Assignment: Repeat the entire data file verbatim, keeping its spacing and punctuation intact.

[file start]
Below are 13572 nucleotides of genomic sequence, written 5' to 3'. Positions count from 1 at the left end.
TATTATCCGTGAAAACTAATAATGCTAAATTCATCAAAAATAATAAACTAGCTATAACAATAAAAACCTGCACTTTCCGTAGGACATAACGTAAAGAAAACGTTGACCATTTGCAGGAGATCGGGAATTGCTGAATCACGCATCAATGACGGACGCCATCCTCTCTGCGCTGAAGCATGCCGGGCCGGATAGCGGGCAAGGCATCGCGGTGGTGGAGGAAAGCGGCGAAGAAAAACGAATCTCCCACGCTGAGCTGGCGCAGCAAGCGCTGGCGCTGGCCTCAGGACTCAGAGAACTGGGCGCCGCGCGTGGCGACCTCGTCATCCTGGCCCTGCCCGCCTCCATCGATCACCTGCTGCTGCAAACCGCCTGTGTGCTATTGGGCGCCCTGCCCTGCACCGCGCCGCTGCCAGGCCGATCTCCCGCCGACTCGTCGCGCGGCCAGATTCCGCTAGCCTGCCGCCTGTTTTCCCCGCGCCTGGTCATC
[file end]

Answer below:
Below are 13572 nucleotides of genomic sequence, written 5' to 3'. Positions count from 1 at the left end.
TATTATCCGTGAAAACTAATAATGCTAAATTCATCAAAAATAATAAACTAGCTATAACAATAAAAACCTGCACTTTCCGTAGGACATAACGTAAAGAAAACGTTGACCATTTGCAGGAGATCGGGAATTGCTGAATCACGCATCAATGACGGACGCCATCCTCTCTGCGCTGAAGCATGCCGGGCCGGATAGCGGGCAAGGCATCGCGGTGGTGGAGGAAAGCGGCGAAGAAAAACGAATCTCCCACGCTGAGCTGGCGCAGCAAGCGCTGGCGCTGGCCTCAGGACTCAGAGAACTGGGCGCCGCGCGTGGCGACCTCGTCATCCTGGCCCTGCCCGCCTCCATCGATCACCTGCTGCTGCAAACCGCCTGTGTGCTATTGGGCGCCCTGCCCTGCACCGCGCCGCTGCCAGGCCGATCTCCCGCCGACTCGTCGCGCGGCCAGATTCCGCTAGCCTGCCGCCTGTTTTCCCCGCGCCTGGTCATC